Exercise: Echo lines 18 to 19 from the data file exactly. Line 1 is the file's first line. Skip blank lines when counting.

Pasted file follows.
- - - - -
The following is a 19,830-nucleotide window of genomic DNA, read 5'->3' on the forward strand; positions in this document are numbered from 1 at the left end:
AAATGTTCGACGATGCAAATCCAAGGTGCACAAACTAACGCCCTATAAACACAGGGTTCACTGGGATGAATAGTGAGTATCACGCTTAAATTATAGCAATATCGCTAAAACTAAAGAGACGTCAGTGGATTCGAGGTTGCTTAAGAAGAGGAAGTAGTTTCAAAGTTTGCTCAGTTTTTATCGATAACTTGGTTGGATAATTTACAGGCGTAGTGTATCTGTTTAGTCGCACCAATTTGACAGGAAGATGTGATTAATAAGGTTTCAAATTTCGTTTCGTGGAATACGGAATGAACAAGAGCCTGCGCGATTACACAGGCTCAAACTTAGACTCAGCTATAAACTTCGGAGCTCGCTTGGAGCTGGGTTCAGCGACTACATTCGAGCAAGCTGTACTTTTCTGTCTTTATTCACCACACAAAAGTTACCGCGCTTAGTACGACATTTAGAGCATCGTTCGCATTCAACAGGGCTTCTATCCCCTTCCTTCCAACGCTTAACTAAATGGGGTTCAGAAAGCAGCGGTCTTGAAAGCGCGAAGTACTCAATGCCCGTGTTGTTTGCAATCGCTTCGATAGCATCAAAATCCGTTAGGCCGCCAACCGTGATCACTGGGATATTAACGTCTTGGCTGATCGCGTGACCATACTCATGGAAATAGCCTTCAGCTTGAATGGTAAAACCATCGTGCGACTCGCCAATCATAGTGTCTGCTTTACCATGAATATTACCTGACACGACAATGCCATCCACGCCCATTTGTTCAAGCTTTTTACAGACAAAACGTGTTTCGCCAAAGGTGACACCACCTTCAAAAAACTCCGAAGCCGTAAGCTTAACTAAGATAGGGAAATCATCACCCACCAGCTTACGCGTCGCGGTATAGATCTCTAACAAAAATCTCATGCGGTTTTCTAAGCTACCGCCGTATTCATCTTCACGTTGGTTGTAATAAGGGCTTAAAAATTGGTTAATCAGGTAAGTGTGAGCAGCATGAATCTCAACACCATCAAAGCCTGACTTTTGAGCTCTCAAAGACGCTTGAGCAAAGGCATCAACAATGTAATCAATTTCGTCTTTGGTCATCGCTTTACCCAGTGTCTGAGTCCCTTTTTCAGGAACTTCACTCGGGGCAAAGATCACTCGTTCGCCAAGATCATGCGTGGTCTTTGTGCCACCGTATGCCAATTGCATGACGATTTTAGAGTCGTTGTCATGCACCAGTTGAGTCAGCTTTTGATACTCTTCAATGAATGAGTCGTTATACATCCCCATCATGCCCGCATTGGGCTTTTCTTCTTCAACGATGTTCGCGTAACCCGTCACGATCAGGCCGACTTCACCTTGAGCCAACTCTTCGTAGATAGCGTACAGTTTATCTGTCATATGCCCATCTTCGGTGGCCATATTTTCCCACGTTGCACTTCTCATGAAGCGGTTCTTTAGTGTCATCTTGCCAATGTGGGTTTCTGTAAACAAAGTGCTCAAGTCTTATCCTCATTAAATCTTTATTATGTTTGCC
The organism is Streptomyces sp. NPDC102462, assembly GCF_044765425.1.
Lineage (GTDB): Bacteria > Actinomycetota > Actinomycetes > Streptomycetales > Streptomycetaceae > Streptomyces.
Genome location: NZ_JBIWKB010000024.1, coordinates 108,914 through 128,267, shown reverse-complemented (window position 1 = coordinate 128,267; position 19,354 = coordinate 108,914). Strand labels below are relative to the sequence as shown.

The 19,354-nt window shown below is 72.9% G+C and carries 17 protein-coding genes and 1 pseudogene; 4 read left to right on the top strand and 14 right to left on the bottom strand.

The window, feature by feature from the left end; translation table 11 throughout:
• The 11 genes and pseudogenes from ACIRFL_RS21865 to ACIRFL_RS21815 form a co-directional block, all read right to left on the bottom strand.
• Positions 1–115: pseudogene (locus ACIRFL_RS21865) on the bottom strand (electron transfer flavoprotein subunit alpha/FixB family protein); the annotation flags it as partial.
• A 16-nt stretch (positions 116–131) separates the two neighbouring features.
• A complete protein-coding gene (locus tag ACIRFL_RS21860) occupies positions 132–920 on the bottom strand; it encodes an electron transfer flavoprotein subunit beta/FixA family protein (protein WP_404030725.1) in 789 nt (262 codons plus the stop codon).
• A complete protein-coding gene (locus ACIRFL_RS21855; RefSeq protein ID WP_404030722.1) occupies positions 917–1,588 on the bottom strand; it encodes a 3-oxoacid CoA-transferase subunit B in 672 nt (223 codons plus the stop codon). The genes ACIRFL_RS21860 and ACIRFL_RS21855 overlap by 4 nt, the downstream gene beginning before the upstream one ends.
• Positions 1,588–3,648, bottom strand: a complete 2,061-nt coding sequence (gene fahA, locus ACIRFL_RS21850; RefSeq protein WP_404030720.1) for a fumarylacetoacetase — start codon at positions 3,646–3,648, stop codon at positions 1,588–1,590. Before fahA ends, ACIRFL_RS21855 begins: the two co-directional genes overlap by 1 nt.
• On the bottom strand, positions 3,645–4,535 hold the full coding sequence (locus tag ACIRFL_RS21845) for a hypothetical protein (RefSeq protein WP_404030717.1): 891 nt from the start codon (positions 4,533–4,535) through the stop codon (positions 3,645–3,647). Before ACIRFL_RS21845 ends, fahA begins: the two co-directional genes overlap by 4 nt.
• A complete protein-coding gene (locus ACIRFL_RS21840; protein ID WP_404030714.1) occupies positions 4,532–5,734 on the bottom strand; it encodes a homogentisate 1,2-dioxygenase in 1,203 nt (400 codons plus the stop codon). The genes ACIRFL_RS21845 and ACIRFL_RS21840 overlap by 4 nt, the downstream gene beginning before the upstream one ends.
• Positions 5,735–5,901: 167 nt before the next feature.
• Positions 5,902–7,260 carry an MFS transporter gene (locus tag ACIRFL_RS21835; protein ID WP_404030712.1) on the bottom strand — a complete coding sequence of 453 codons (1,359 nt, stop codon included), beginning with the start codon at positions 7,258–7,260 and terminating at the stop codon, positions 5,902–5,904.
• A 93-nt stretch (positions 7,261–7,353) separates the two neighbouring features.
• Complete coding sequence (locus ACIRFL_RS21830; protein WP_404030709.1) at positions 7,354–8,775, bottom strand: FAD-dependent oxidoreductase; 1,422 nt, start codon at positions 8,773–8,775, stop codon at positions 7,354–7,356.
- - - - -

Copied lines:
• A 93-nt stretch (positions 7,261–7,353) separates the two neighbouring features.
• Complete coding sequence (locus ACIRFL_RS21830; protein WP_404030709.1) at positions 7,354–8,775, bottom strand: FAD-dependent oxidoreductase; 1,422 nt, start codon at positions 8,773–8,775, stop codon at positions 7,354–7,356.